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I would love to have an open and honest (and civil) AMA from people who are writing these bills. Especially "cyber" legislation.

I personally helped create a government commission in Oakland, California that now decides on privacy topics that go to city council. We need more things like that.




Here's a challenge: how to enable honest AMA for a politician? Every thing a public figure says is read by the media, which gives a very strong incentive for them to not say anything that could damage their public position.

I would absolutely love to get insight into thoughts of politicians and problems they face, but it's hard to trust anything they say on-record, simply because of media pressure.


This is why the Planet Money approach works so well. Rather then an AMA, perhaps there should be two guest economists, and a political topic is chosen to be discussed. The discussion could focus on the economics, which would appeal to the technical side of HN and remove a lot of the typical emotional appeal. I would also propose that for those topics, voting be disabled for the guests replies. The purpose is to show both sides a discussion, and voting typically turns populist on political discussions. (I know about false equivalency fallacy, but I think for politics it is important both sides have a voice)

That being said, I wouldn't be surprised if there is already a HN economical equivalent website somewhere, just its outside our tech bubble so we (I at least), have not stumbled across it.


The very framing of "both sides" is a fallacy: most issues have many distinct sides, not two.


It's hard to fault them for this tendency–they have seen too often that complete openness tends to be risky, without rewards. They're reacting to the incentives the public sets.

One very small thing I'm trying to do is to speak up against unreasonable criticism when it's coming from "my side". That could be conspiracy theories (although the left is somewhat laking in those), or just the silliness of making a big deal out of some misspelled tweets by Trump.

It's much more effective, especially if people know I'm "on their side". I also hope that it could create a "culture of good faith", where politicians could be less afraid of their statements being taken out of context, or being interpreted in the worst possible way.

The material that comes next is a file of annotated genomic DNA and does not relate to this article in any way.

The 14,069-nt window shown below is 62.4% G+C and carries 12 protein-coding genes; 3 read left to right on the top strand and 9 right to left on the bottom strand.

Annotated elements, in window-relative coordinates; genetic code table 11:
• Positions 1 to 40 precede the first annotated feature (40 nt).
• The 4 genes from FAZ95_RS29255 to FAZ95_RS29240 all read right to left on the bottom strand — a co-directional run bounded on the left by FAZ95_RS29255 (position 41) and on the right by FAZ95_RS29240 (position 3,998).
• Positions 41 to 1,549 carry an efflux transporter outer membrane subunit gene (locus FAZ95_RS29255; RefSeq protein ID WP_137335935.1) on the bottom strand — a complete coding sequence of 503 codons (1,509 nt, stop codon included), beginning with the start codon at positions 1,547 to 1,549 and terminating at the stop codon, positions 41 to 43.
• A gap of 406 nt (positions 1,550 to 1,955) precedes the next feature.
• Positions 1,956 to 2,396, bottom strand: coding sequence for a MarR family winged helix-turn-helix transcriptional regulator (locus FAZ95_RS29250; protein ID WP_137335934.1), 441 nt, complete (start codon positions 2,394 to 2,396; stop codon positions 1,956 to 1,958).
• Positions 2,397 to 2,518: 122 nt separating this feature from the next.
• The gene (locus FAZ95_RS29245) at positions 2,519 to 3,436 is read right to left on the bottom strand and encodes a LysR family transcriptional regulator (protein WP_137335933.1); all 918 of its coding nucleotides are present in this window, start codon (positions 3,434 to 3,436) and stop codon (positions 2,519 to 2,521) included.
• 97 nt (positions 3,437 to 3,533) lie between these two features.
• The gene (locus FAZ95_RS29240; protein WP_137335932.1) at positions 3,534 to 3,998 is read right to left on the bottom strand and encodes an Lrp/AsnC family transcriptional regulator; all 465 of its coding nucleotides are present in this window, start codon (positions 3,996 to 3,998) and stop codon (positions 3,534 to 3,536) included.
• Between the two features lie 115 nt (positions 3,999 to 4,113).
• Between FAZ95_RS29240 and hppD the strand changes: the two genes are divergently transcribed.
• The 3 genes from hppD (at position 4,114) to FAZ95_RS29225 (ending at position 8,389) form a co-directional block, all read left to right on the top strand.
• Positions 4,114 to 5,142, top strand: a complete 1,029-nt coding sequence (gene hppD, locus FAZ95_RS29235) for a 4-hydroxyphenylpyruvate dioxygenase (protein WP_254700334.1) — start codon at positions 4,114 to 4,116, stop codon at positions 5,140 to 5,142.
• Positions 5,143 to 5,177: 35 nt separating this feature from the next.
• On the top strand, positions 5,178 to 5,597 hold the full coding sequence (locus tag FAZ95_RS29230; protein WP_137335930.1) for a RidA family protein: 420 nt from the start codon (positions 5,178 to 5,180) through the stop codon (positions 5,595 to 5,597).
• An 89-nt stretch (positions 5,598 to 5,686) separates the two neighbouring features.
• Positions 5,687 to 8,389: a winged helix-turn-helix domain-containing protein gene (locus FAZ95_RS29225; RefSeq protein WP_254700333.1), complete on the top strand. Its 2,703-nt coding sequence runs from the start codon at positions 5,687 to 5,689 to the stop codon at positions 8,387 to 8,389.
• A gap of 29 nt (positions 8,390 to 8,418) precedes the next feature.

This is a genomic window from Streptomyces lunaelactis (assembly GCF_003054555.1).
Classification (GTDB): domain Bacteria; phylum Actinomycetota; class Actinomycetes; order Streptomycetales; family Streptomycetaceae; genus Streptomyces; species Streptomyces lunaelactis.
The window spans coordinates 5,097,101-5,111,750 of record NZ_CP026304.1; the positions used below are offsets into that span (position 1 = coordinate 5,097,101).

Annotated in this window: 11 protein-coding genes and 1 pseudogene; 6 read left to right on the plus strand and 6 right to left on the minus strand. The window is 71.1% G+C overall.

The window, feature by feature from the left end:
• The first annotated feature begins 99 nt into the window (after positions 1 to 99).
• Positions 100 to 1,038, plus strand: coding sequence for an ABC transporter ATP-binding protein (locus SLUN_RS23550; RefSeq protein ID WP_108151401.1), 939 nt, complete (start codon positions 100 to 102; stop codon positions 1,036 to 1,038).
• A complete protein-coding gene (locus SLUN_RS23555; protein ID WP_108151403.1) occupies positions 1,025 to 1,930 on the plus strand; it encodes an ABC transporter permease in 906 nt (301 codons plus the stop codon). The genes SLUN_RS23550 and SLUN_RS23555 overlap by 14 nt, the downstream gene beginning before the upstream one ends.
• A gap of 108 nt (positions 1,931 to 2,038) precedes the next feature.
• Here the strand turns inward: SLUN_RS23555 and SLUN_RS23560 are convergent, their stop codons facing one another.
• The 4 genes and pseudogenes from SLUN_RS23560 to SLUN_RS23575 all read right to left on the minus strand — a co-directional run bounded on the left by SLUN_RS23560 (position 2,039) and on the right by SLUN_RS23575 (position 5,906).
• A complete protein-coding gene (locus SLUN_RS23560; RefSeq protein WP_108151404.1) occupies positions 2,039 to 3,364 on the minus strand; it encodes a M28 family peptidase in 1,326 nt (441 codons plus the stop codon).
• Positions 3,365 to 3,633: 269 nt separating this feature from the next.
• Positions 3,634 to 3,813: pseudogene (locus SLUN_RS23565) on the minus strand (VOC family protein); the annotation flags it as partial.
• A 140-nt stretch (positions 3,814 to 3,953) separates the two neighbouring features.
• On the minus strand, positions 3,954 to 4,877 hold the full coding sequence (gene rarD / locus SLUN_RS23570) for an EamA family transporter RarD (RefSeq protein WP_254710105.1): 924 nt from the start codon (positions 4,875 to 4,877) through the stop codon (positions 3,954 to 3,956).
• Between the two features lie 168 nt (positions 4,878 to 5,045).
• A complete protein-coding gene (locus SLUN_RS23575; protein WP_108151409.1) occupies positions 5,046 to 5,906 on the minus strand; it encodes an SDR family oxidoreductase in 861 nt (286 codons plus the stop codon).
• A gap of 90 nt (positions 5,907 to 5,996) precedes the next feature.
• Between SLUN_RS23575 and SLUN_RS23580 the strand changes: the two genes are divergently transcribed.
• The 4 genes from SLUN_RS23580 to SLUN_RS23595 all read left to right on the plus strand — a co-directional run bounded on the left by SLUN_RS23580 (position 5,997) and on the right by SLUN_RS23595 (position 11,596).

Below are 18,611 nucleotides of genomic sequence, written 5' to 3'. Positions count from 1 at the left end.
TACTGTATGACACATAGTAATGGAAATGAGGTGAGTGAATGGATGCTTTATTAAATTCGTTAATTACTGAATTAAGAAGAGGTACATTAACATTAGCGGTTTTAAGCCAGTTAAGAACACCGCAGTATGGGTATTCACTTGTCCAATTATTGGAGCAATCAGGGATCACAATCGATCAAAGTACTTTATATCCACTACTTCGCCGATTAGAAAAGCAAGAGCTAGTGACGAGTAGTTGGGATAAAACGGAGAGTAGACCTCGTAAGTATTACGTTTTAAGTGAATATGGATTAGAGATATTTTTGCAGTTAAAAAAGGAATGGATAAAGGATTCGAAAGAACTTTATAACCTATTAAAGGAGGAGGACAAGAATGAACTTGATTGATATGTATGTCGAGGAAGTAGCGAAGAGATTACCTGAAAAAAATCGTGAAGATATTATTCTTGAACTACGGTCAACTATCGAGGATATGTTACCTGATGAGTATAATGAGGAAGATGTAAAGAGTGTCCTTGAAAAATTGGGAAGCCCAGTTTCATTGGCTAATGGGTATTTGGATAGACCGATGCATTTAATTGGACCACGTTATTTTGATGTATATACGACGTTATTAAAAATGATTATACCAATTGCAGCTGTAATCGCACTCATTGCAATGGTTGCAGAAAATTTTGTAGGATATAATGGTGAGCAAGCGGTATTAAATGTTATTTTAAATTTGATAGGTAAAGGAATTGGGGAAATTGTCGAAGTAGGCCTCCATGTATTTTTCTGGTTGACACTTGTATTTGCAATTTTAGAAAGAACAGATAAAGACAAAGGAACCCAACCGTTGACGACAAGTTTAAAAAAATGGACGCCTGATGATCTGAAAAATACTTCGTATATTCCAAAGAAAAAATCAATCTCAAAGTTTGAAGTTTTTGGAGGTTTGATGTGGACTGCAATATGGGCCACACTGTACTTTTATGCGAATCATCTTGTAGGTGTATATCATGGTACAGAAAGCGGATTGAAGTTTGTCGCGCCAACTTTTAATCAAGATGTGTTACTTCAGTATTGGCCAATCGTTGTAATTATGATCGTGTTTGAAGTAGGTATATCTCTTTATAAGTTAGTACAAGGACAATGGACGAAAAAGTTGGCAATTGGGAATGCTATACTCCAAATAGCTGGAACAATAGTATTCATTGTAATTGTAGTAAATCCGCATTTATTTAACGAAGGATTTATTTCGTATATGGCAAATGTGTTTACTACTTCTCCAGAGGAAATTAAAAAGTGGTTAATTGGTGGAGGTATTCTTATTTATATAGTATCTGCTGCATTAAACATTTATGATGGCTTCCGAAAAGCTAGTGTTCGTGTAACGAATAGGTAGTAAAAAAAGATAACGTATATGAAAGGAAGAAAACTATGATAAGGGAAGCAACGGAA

I have, from time to time, seen some excellent interviews with politicians actually showing that they have deep understanding far beyond the talking points. What usually works is: long (an hour or more), one-on-one, with an interviewer who is genuinely interested in the conversation, and mostly non-confrontational. There was a series of these interviews, called "Through the night with...", I believe, that had a few excellent episodes with this basic setup. "The fog of war" also comes to mind, although it's a different format.


> It's hard to fault them for this tendency–they have seen too often that complete openness tends to be risky, without rewards. They're reacting to the incentives the public sets.

I agree. The problem is systemic. That's the reason why e.g. I never say that some politician is stupid, and very rarely try to attribute malice.

I see how the system is broken, I just wish for some way to work around it, so that we could have a honest and factual conversation with the political sphere.

> One very small thing I'm trying to do is to speak up against unreasonable criticism when it's coming from "my side".

I try to do the same. People look at me weird sometimes, because it's not common. I've raised some eyebrows over the family table by being able to, in the scope of a single conversation, defend both atheism and religion from uncharitable attacks from the other side.


Find a retired politician. They tend to speak the most honest about issues, especially if the issue is over & they're no longer working on it.


There's no "answer" in AMA.


I must be misunderstanding you. Answers are the whole point of AMAs.


AMA is incomparable to anything society had experienced before and it is that way because ordinary me could ask anything unordinary them.

That is unprecedented, and the other part, the answers, are just an usual part of the process - "unordinary they" could use and have used all the tools society has developed since the beginning how to not answer if that suits them. That's called diplomacy.


Still not sure what you mean (besides AMAs being something new on the world stage).

I'm interested in making AMAs more likely to produce honest answers.


You're having some strange attitude toward politics and politicians, precisely you're thinking there's some kind of consequences that block politicians' "honest" approach to things.

So with the AMA too, you're kind of thinking some politician would tell you things in four eyes differently than they would do in front of the millions.

That's the feature dude, not a bug!




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